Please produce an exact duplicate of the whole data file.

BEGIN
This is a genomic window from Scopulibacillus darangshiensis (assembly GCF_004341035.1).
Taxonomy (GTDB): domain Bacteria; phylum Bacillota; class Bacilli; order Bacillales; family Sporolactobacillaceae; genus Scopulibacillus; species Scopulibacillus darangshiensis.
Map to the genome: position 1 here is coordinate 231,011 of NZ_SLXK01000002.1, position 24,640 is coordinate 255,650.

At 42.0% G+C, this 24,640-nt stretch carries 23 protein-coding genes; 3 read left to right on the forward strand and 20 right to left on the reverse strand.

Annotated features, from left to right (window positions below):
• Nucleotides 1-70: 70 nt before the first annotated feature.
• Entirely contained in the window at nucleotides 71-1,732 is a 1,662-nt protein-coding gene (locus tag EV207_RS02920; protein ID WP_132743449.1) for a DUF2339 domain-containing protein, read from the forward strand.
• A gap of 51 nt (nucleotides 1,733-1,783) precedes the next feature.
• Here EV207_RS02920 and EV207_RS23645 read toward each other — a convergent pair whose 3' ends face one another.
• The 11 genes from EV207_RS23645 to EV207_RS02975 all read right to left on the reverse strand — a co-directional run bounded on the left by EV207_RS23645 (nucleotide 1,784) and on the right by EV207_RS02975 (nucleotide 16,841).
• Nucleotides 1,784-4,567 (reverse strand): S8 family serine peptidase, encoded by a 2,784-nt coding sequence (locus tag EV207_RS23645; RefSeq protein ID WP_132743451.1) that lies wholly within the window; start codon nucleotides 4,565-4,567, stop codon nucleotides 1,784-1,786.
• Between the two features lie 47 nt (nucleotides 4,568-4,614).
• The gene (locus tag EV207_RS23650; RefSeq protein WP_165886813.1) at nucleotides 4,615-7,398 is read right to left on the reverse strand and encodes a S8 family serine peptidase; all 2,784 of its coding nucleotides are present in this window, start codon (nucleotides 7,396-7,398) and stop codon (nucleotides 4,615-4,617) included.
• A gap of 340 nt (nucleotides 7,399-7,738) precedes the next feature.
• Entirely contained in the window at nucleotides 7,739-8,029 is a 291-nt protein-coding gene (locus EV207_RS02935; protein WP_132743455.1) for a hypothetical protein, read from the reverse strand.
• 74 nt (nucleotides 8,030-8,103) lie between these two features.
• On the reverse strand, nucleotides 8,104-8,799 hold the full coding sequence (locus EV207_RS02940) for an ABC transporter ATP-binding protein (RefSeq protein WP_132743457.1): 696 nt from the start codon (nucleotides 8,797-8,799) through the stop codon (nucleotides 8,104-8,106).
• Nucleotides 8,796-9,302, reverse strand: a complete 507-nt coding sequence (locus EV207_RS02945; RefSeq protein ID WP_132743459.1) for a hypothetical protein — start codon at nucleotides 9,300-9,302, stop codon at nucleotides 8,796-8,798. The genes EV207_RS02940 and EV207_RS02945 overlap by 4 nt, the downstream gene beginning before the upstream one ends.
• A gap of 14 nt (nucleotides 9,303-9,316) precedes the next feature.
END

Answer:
This is a genomic window from Scopulibacillus darangshiensis (assembly GCF_004341035.1).
Taxonomy (GTDB): domain Bacteria; phylum Bacillota; class Bacilli; order Bacillales; family Sporolactobacillaceae; genus Scopulibacillus; species Scopulibacillus darangshiensis.
Map to the genome: position 1 here is coordinate 231,011 of NZ_SLXK01000002.1, position 24,640 is coordinate 255,650.

At 42.0% G+C, this 24,640-nt stretch carries 23 protein-coding genes; 3 read left to right on the forward strand and 20 right to left on the reverse strand.

Annotated features, from left to right (window positions below):
• Nucleotides 1-70: 70 nt before the first annotated feature.
• Entirely contained in the window at nucleotides 71-1,732 is a 1,662-nt protein-coding gene (locus tag EV207_RS02920; protein ID WP_132743449.1) for a DUF2339 domain-containing protein, read from the forward strand.
• A gap of 51 nt (nucleotides 1,733-1,783) precedes the next feature.
• Here EV207_RS02920 and EV207_RS23645 read toward each other — a convergent pair whose 3' ends face one another.
• The 11 genes from EV207_RS23645 to EV207_RS02975 all read right to left on the reverse strand — a co-directional run bounded on the left by EV207_RS23645 (nucleotide 1,784) and on the right by EV207_RS02975 (nucleotide 16,841).
• Nucleotides 1,784-4,567 (reverse strand): S8 family serine peptidase, encoded by a 2,784-nt coding sequence (locus tag EV207_RS23645; RefSeq protein ID WP_132743451.1) that lies wholly within the window; start codon nucleotides 4,565-4,567, stop codon nucleotides 1,784-1,786.
• Between the two features lie 47 nt (nucleotides 4,568-4,614).
• The gene (locus tag EV207_RS23650; RefSeq protein WP_165886813.1) at nucleotides 4,615-7,398 is read right to left on the reverse strand and encodes a S8 family serine peptidase; all 2,784 of its coding nucleotides are present in this window, start codon (nucleotides 7,396-7,398) and stop codon (nucleotides 4,615-4,617) included.
• A gap of 340 nt (nucleotides 7,399-7,738) precedes the next feature.
• Entirely contained in the window at nucleotides 7,739-8,029 is a 291-nt protein-coding gene (locus EV207_RS02935; protein WP_132743455.1) for a hypothetical protein, read from the reverse strand.
• 74 nt (nucleotides 8,030-8,103) lie between these two features.
• On the reverse strand, nucleotides 8,104-8,799 hold the full coding sequence (locus EV207_RS02940) for an ABC transporter ATP-binding protein (RefSeq protein WP_132743457.1): 696 nt from the start codon (nucleotides 8,797-8,799) through the stop codon (nucleotides 8,104-8,106).
• Nucleotides 8,796-9,302, reverse strand: a complete 507-nt coding sequence (locus EV207_RS02945; RefSeq protein ID WP_132743459.1) for a hypothetical protein — start codon at nucleotides 9,300-9,302, stop codon at nucleotides 8,796-8,798. The genes EV207_RS02940 and EV207_RS02945 overlap by 4 nt, the downstream gene beginning before the upstream one ends.
• A gap of 14 nt (nucleotides 9,303-9,316) precedes the next feature.